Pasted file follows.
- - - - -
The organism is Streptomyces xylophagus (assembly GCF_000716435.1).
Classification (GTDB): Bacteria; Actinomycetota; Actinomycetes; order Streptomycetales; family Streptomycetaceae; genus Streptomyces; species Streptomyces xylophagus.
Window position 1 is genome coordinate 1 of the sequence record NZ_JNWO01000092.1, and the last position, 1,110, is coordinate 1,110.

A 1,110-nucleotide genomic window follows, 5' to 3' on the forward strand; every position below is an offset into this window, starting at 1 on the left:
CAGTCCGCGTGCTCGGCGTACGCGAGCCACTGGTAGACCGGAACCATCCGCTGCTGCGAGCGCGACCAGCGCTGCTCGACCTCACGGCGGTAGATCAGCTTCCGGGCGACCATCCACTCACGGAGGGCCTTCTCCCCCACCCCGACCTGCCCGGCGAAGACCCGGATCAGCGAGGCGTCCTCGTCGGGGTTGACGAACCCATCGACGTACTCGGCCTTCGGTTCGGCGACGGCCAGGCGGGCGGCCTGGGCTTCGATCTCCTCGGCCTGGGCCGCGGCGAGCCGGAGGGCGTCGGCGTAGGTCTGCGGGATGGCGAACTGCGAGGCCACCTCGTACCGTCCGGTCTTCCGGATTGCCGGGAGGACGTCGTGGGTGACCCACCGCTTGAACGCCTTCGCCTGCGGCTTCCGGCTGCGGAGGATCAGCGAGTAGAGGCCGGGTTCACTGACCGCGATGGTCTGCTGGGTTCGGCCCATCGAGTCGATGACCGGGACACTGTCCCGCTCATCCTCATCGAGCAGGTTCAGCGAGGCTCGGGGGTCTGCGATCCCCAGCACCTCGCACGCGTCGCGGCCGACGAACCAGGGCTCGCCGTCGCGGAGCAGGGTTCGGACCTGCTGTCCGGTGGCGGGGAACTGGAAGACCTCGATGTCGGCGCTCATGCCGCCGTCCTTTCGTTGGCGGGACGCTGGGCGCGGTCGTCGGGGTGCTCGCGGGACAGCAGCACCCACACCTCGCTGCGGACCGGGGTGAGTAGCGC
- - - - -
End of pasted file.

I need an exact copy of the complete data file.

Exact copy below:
The organism is Streptomyces xylophagus (assembly GCF_000716435.1).
Classification (GTDB): Bacteria; Actinomycetota; Actinomycetes; order Streptomycetales; family Streptomycetaceae; genus Streptomyces; species Streptomyces xylophagus.
Window position 1 is genome coordinate 1 of the sequence record NZ_JNWO01000092.1, and the last position, 1,110, is coordinate 1,110.

A 1,110-nucleotide genomic window follows, 5' to 3' on the forward strand; every position below is an offset into this window, starting at 1 on the left:
CAGTCCGCGTGCTCGGCGTACGCGAGCCACTGGTAGACCGGAACCATCCGCTGCTGCGAGCGCGACCAGCGCTGCTCGACCTCACGGCGGTAGATCAGCTTCCGGGCGACCATCCACTCACGGAGGGCCTTCTCCCCCACCCCGACCTGCCCGGCGAAGACCCGGATCAGCGAGGCGTCCTCGTCGGGGTTGACGAACCCATCGACGTACTCGGCCTTCGGTTCGGCGACGGCCAGGCGGGCGGCCTGGGCTTCGATCTCCTCGGCCTGGGCCGCGGCGAGCCGGAGGGCGTCGGCGTAGGTCTGCGGGATGGCGAACTGCGAGGCCACCTCGTACCGTCCGGTCTTCCGGATTGCCGGGAGGACGTCGTGGGTGACCCACCGCTTGAACGCCTTCGCCTGCGGCTTCCGGCTGCGGAGGATCAGCGAGTAGAGGCCGGGTTCACTGACCGCGATGGTCTGCTGGGTTCGGCCCATCGAGTCGATGACCGGGACACTGTCCCGCTCATCCTCATCGAGCAGGTTCAGCGAGGCTCGGGGGTCTGCGATCCCCAGCACCTCGCACGCGTCGCGGCCGACGAACCAGGGCTCGCCGTCGCGGAGCAGGGTTCGGACCTGCTGTCCGGTGGCGGGGAACTGGAAGACCTCGATGTCGGCGCTCATGCCGCCGTCCTTTCGTTGGCGGGACGCTGGGCGCGGTCGTCGGGGTGCTCGCGGGACAGCAGCACCCACACCTCGCTGCGGACCGGGGTGAGTAGCGC